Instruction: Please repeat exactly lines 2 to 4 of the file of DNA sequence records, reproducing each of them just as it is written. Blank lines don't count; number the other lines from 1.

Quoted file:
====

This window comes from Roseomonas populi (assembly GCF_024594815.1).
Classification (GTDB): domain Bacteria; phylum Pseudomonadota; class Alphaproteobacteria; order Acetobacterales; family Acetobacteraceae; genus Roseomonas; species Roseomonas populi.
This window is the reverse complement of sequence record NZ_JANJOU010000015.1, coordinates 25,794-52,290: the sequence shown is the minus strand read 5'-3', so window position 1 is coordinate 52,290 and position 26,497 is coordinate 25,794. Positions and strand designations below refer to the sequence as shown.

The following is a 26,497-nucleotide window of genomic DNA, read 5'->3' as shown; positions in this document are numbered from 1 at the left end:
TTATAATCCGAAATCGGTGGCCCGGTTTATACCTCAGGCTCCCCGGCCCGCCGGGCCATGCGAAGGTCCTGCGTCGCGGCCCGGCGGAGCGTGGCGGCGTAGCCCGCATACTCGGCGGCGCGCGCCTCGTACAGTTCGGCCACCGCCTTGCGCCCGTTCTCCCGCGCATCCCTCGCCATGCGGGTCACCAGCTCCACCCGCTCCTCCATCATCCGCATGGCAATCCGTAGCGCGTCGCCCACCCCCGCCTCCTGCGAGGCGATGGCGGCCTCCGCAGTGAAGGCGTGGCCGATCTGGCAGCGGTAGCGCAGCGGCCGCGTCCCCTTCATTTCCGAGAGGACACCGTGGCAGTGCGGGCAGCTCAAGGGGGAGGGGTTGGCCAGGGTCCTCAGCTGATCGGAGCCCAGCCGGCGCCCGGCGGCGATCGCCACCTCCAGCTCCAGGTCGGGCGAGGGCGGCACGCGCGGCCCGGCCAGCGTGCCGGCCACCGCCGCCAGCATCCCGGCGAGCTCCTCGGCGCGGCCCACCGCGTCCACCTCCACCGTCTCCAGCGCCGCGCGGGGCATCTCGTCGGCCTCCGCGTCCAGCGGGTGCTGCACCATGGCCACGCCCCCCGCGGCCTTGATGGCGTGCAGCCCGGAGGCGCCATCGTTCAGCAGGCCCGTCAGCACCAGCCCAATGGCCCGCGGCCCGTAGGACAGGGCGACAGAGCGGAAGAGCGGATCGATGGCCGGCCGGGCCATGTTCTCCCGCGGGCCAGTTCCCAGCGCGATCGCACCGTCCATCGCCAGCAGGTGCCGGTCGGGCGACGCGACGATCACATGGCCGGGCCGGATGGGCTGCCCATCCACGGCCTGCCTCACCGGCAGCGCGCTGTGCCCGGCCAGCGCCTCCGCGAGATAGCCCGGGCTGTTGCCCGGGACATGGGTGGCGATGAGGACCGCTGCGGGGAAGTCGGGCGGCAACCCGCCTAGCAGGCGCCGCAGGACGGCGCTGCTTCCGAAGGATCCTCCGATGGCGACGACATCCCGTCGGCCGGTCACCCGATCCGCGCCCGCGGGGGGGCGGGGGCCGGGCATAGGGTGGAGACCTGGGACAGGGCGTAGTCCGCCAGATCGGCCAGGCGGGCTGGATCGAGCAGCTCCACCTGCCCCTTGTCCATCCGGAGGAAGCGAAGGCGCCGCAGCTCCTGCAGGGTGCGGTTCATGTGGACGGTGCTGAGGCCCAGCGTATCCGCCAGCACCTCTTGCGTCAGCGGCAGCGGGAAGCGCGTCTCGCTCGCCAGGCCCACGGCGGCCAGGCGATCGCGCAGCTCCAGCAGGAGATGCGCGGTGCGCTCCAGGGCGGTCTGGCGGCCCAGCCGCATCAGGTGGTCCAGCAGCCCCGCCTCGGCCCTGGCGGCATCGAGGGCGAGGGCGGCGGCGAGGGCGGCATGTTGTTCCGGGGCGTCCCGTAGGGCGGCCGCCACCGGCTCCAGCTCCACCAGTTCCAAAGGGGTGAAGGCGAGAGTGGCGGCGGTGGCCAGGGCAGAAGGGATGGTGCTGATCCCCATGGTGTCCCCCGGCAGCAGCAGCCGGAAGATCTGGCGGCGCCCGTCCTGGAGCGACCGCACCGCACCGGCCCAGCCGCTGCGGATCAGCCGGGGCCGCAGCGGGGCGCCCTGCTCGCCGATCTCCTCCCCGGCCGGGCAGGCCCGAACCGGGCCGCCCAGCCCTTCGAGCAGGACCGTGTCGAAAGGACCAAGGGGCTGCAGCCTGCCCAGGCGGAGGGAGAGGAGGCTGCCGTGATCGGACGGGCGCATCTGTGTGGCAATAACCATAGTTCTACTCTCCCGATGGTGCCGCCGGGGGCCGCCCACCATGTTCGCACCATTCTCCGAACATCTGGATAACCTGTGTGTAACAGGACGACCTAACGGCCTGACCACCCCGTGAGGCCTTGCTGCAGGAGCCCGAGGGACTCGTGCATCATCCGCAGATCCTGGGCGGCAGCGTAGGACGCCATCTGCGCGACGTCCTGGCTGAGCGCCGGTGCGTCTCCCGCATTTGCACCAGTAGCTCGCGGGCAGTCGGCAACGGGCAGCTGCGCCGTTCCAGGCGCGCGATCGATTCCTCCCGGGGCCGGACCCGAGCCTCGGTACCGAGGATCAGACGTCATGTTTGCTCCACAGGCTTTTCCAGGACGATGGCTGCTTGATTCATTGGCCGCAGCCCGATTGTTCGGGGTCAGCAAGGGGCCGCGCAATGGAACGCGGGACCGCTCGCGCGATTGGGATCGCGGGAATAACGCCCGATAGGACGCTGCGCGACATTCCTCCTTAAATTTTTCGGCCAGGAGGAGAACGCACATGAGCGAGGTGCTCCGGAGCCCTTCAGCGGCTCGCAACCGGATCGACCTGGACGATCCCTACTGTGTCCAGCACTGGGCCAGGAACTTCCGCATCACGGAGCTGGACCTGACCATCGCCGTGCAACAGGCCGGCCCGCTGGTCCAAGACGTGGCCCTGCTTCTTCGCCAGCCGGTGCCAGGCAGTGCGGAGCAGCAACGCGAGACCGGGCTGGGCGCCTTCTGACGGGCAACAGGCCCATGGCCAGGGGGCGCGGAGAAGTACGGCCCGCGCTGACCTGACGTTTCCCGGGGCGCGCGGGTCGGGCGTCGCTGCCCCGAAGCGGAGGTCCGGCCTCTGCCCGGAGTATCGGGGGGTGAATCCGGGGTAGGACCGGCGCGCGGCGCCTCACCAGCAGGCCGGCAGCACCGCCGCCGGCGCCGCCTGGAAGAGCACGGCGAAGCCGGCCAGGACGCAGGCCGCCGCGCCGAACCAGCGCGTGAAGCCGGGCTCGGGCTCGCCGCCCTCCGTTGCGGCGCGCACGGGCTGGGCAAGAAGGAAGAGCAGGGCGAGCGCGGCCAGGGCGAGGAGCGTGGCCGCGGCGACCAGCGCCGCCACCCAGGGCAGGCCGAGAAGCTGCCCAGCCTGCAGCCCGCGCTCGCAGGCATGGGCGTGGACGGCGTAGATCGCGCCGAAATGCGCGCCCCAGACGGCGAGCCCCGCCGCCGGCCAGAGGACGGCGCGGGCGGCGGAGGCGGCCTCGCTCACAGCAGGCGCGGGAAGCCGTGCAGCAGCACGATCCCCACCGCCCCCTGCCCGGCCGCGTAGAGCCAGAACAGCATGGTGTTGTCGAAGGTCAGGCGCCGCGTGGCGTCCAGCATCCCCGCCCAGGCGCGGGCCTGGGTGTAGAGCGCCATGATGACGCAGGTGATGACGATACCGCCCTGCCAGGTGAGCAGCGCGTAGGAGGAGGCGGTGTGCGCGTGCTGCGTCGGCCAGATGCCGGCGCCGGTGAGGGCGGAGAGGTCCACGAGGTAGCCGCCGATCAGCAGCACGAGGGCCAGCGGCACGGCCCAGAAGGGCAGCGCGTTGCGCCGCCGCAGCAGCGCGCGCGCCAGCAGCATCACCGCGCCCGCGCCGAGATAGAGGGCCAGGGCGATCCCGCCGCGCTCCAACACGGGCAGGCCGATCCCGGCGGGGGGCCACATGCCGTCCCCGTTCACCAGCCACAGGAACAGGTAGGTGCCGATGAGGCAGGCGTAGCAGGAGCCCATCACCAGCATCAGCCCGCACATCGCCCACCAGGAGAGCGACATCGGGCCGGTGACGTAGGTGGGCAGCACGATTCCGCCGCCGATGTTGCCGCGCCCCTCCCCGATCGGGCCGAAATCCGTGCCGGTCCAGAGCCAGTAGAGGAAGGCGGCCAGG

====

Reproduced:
Classification (GTDB): domain Bacteria; phylum Pseudomonadota; class Alphaproteobacteria; order Acetobacterales; family Acetobacteraceae; genus Roseomonas; species Roseomonas populi.
This window is the reverse complement of sequence record NZ_JANJOU010000015.1, coordinates 25,794-52,290: the sequence shown is the minus strand read 5'-3', so window position 1 is coordinate 52,290 and position 26,497 is coordinate 25,794. Positions and strand designations below refer to the sequence as shown.

The following is a 26,497-nucleotide window of genomic DNA, read 5'->3' as shown; positions in this document are numbered from 1 at the left end: